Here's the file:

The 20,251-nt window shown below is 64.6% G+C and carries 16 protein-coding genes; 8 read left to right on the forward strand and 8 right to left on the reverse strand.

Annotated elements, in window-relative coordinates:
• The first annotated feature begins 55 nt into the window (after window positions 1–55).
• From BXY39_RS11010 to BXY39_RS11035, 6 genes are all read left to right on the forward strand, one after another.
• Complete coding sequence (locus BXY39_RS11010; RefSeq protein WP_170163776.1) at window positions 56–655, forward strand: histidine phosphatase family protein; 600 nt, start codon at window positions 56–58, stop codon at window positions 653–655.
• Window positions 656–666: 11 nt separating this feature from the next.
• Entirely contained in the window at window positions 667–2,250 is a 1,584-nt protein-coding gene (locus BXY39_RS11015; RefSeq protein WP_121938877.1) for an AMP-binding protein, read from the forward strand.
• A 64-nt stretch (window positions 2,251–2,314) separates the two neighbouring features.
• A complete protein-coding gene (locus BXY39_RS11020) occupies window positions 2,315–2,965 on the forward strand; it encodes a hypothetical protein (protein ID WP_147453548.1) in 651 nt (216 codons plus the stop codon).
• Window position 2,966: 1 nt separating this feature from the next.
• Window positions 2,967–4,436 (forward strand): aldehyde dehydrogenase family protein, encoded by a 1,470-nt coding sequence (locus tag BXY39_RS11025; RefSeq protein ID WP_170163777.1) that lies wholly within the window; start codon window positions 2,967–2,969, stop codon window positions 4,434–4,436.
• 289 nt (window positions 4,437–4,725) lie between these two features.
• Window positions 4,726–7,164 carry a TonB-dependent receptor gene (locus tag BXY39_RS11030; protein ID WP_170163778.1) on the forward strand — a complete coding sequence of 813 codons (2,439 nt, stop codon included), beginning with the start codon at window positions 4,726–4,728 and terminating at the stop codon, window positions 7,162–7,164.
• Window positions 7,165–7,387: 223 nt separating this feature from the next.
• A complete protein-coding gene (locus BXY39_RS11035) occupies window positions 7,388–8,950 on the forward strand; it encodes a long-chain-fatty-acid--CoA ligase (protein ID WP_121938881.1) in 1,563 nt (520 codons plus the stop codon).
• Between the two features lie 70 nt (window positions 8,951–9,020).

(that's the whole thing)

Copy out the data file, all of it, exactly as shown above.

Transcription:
The 20,251-nt window shown below is 64.6% G+C and carries 16 protein-coding genes; 8 read left to right on the forward strand and 8 right to left on the reverse strand.

Annotated elements, in window-relative coordinates:
• The first annotated feature begins 55 nt into the window (after window positions 1–55).
• From BXY39_RS11010 to BXY39_RS11035, 6 genes are all read left to right on the forward strand, one after another.
• Complete coding sequence (locus BXY39_RS11010; RefSeq protein WP_170163776.1) at window positions 56–655, forward strand: histidine phosphatase family protein; 600 nt, start codon at window positions 56–58, stop codon at window positions 653–655.
• Window positions 656–666: 11 nt separating this feature from the next.
• Entirely contained in the window at window positions 667–2,250 is a 1,584-nt protein-coding gene (locus BXY39_RS11015; RefSeq protein WP_121938877.1) for an AMP-binding protein, read from the forward strand.
• A 64-nt stretch (window positions 2,251–2,314) separates the two neighbouring features.
• A complete protein-coding gene (locus BXY39_RS11020) occupies window positions 2,315–2,965 on the forward strand; it encodes a hypothetical protein (protein ID WP_147453548.1) in 651 nt (216 codons plus the stop codon).
• Window position 2,966: 1 nt separating this feature from the next.
• Window positions 2,967–4,436 (forward strand): aldehyde dehydrogenase family protein, encoded by a 1,470-nt coding sequence (locus tag BXY39_RS11025; RefSeq protein ID WP_170163777.1) that lies wholly within the window; start codon window positions 2,967–2,969, stop codon window positions 4,434–4,436.
• 289 nt (window positions 4,437–4,725) lie between these two features.
• Window positions 4,726–7,164 carry a TonB-dependent receptor gene (locus tag BXY39_RS11030; protein ID WP_170163778.1) on the forward strand — a complete coding sequence of 813 codons (2,439 nt, stop codon included), beginning with the start codon at window positions 4,726–4,728 and terminating at the stop codon, window positions 7,162–7,164.
• Window positions 7,165–7,387: 223 nt separating this feature from the next.
• A complete protein-coding gene (locus BXY39_RS11035) occupies window positions 7,388–8,950 on the forward strand; it encodes a long-chain-fatty-acid--CoA ligase (protein ID WP_121938881.1) in 1,563 nt (520 codons plus the stop codon).
• Between the two features lie 70 nt (window positions 8,951–9,020).